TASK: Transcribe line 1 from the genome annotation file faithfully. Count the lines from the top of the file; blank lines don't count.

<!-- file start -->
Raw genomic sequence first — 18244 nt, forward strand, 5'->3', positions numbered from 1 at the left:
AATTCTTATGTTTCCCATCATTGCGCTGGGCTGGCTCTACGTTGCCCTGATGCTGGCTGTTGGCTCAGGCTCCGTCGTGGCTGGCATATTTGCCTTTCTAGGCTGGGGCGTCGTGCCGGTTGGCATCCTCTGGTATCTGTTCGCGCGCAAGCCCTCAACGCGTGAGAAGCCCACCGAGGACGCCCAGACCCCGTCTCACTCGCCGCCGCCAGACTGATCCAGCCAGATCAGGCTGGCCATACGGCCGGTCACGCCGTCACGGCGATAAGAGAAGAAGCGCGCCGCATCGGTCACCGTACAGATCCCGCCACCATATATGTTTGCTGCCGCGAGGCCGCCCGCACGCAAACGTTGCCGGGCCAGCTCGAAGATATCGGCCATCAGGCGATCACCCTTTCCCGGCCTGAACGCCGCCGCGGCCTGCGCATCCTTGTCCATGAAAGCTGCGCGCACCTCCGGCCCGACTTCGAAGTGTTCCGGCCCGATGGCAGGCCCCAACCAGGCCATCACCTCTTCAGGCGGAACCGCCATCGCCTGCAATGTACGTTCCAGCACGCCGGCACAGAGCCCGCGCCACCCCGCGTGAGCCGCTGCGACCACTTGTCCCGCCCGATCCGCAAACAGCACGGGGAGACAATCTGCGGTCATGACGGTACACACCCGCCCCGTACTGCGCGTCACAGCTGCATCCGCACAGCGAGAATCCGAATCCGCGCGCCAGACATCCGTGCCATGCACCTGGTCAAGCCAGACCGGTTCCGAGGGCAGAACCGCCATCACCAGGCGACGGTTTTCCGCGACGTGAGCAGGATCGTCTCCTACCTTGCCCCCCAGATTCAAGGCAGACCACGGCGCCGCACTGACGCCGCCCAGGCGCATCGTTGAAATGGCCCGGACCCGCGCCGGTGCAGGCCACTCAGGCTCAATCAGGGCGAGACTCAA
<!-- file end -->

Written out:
Raw genomic sequence first — 18244 nt, forward strand, 5'->3', positions numbered from 1 at the left: